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You Try to Live on $500,000 in This Town

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    You Try to Live on $500,000 in This Town

    Private school: $32,000 a year per student.

    Mortgage: $96,000 a year.

    Co-op maintenance fee: $96,000 a year.

    Nanny: $45,000 a year.

    We are already at $269,000, and we haven’t even gotten to taxes yet.

    Five hundred thousand dollars — the amount President Obama wants to set as the top pay for banking executives whose firms accept government bailout money — seems like a lot, and it is a lot. To many people in many places, it is a princely sum to live on. But in the neighborhoods of New York City and its suburban enclaves where successful bankers live, half a million a year can go very fast.

    “As hard as it is to believe, bankers who are living on the Upper East Side making $2 or $3 million a year have set up a life for themselves in which they are also at zero at the end of the year with credit cards and mortgage bills that are inescapable,” said Holly Peterson, the author of an Upper East Side novel of manners, “The Manny,” and the daughter of Peter G. Peterson, a founder of the equity firm the Blackstone Group. “Five hundred thousand dollars means taking their kids out of private school and selling their home in a fire sale...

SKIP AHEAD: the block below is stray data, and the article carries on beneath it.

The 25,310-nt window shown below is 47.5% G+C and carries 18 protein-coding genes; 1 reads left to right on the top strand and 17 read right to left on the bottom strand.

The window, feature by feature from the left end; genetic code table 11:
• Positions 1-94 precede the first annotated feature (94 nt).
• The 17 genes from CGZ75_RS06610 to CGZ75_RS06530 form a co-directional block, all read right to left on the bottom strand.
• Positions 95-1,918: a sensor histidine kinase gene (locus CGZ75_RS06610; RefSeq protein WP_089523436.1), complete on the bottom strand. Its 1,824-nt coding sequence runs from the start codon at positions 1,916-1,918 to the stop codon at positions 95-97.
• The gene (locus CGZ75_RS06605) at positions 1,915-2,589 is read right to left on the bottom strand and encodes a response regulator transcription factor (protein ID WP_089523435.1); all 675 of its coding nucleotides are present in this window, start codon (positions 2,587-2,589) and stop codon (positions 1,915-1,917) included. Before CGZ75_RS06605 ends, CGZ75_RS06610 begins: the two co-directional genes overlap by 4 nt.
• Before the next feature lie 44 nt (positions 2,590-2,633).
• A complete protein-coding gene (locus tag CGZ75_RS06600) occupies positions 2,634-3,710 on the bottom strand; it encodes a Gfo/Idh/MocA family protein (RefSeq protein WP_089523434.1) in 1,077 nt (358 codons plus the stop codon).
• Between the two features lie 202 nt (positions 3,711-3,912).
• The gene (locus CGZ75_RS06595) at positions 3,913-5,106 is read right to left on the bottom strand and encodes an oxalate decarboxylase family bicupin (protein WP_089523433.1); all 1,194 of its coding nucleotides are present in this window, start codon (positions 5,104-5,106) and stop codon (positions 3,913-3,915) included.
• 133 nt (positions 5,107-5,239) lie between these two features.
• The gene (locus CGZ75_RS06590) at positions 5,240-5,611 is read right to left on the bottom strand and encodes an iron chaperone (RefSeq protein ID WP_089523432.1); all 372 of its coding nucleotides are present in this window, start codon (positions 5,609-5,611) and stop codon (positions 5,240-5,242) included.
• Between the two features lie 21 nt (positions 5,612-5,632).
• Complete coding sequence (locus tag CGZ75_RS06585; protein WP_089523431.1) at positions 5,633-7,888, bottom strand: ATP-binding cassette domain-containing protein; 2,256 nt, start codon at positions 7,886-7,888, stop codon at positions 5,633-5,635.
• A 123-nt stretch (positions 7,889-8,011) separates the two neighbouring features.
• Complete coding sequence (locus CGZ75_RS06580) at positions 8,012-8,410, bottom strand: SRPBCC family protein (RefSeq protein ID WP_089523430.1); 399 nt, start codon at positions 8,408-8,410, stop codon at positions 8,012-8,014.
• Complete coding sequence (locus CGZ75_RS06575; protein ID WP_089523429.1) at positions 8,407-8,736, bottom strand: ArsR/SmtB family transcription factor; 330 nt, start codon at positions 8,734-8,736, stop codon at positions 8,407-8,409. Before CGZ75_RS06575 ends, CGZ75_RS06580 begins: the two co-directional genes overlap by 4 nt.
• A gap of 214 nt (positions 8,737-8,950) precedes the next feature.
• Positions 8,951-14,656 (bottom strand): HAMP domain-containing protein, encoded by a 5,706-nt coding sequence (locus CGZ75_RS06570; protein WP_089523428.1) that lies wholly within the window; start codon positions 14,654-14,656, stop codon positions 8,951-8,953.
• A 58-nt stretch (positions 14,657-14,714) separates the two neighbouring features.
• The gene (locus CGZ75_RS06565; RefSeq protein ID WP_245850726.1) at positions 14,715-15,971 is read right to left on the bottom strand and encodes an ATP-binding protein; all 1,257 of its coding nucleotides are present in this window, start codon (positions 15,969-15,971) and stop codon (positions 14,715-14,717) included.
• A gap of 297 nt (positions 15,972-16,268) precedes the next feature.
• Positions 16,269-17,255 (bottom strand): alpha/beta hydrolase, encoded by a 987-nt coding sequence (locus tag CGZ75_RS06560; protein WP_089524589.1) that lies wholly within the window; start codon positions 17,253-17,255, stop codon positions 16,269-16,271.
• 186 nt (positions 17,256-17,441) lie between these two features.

http://www.nytimes.com/2009/02/08/fa...8halfmill.html

    #2
    I relish my life of frugality. When DH lost his job, we were still able to make it without huge life changes.

    Comment


      #3
      So... they may have to cut back on their lifestyle? Gee, yeah, having a hard time drumming up sympathy here. Wouldn't mind working for them though.

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        #4
        I think there will be a lot of unemployed nannies.
        Steve

        * Despite the high cost of living, it remains very popular.
        * Why should I pay for my daughter's education when she already knows everything?
        * There are no shortcuts to anywhere worth going.

        Comment


          #5
          With all the hardship they are responsible for, I don't care if they have to rent an apartment in Queen's. Good luck boys